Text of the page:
Crohn’s disease and related inflammatory diseases: from many single hypotheses to one “superhypothesis”

https://doi.org/10.17221/7822-VETMEDCitation:Hruska K., Pavlik I. (2014): Crohn’s disease and related inflammatory diseases: from many single hypotheses to one “superhypothesis”. Veterinarni Medicina, 59: 583-630.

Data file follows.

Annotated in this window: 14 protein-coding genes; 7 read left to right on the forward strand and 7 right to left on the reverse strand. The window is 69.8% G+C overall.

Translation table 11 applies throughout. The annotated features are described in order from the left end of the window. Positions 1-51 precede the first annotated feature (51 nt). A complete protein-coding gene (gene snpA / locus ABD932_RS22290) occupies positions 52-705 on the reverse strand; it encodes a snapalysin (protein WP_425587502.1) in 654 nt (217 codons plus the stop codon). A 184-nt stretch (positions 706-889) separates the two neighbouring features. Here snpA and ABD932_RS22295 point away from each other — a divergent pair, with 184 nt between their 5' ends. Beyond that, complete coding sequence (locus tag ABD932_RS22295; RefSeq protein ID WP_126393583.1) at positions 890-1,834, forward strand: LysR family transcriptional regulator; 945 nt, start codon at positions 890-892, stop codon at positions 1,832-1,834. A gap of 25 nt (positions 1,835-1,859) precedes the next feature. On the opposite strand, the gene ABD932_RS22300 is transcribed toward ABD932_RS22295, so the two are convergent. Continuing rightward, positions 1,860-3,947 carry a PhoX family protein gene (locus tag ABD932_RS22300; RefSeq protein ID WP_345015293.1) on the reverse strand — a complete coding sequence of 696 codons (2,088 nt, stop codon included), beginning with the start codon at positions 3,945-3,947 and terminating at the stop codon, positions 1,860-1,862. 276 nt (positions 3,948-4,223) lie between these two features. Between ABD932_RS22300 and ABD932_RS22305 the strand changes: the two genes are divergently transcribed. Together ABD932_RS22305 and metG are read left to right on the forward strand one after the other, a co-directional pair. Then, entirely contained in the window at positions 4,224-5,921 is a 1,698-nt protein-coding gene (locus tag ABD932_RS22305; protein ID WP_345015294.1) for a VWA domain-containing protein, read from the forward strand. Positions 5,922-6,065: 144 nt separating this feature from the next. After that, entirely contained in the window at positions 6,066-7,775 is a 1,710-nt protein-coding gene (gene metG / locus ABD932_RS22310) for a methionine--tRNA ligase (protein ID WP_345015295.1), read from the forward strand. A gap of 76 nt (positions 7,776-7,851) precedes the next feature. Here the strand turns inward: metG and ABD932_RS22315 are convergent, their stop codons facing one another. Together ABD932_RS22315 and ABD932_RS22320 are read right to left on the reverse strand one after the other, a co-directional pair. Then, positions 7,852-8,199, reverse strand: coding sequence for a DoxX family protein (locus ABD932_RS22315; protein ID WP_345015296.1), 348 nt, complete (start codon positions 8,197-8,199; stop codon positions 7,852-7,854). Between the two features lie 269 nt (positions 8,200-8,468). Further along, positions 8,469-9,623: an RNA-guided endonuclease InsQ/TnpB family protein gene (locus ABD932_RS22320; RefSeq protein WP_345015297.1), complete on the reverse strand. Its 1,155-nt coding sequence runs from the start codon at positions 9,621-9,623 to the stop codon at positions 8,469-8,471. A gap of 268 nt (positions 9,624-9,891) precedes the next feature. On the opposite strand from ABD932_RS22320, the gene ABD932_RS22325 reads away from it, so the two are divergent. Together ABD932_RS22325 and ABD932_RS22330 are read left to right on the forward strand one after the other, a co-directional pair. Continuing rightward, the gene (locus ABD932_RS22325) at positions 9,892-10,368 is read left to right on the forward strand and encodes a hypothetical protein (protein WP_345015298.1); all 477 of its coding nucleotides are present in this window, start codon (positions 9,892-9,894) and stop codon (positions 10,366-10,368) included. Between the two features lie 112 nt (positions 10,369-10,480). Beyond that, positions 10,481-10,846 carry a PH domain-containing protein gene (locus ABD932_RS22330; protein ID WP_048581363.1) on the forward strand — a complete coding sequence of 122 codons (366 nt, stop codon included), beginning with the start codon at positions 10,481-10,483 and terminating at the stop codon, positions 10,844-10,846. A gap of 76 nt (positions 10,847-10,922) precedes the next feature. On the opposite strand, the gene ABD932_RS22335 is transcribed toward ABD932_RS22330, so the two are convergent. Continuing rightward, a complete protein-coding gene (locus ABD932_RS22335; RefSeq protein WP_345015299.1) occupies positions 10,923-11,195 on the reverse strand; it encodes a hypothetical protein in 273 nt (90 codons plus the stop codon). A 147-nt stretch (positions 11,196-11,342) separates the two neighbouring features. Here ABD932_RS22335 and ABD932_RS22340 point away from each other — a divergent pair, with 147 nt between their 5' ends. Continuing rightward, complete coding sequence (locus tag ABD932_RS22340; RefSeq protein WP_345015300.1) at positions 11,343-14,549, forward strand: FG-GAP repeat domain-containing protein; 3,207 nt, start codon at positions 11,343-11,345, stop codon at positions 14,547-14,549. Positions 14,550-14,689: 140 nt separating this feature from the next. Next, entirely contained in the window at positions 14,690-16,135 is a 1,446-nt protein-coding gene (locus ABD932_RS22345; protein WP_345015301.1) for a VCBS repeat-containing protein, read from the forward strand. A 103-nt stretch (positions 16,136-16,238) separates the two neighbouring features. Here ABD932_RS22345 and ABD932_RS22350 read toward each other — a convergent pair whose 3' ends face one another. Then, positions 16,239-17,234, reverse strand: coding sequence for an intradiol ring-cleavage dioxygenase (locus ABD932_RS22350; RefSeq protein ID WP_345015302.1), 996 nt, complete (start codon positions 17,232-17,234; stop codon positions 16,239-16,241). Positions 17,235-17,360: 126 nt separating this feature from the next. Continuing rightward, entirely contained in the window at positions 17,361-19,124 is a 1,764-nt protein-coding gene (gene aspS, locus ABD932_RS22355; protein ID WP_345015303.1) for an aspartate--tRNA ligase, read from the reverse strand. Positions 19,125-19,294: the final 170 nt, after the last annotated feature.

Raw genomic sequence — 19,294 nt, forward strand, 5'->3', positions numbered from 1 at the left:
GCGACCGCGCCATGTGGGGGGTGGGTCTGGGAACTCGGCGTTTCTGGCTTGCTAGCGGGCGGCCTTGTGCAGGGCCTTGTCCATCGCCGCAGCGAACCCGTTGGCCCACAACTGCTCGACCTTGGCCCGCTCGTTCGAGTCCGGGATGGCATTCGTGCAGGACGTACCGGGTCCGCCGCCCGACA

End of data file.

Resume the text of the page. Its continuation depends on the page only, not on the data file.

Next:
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The aetiology of Crohn’s disease and paratuberculosis are the subjects of intensive study and also frequently, of dispute. However, a number of other nosological entities have a similar history, namely type 1 diabetes, multiple sclerosis, sarcoidosis, asthma, psoriasis, spondylarthritis, Blau syndrom etc. The zoonotic risk of Mycobacterium avium subsp. paratuberculosis (MAP) has been discussed for more than one hundred years. „The problem remains open, further research is needed“, is the sentence which seems to be obligatory in the conclusions of many scientific articles. A number of hypotheses have been suggested, all with a grain of truth in them. The infection hypothesis has many supporters and opponents, but it does not fit to all Crohn’s disease cases. The contribution of the genetic factor has been admitted a long time ago and has been experimentally confirmed by recent excellent studies. An environmental factor is expected and has been often mentioned, but has yet to be discovered. Muramyl dipeptide, derived from peptidoglycans of the bacterial cell wall is one of the triggers, mentioned in connection with chronic inflammatory diseases. The immunomodulatory ability of this compound has been recognised for decades and is exploited in Freund’s adjuvant. A critical amount of muramyl dipeptide can affect immunity during some bacterial infections but the long latent period between infection and onset of the clinical form of the disease could explain why a causative relationship between the primary infection and chronic inflammation is not considered. Different species of mycobacteria can be found in the environment, in water, dust, soil and aerosol. Although severe infections with mycobacteria have been described, these species are not thought to be typical zoonotic pathogens. Muramyl dipeptide derived from mycobacteria obviously plays a starring role as a bacterial trigger in the aetiology of many autoimmune and autoinflammatory diseases. Paratuberculosis in cattle and other ruminants is a source of enormous contamination of the environment but also of milk and meat by MAP. Muramyl dipeptide from mycobacteria, namely MAP, and Crohn’s disease as a representative of diseases often called civilization threats, are important pieces of the gigantic puzzle. Mycobacteria in the environment and foodstuffs have to be acknowledged as a public health risk, which can never be completely eliminated. There is no reason to push the panic button, but we must learn how to live together with this microorganism, how the pool of immunomodulator sources can be diminished, and how the pathogenic relationship between triggers and target tissues can be disrupted. The dissemination of knowledge, the availability of rapid and inexpensive tools for identification of mycobacteria in different matrices, and the establishment of a maximal allowed limit for mycobacteria in milk and meat should contribute to food safety and consumer protection.
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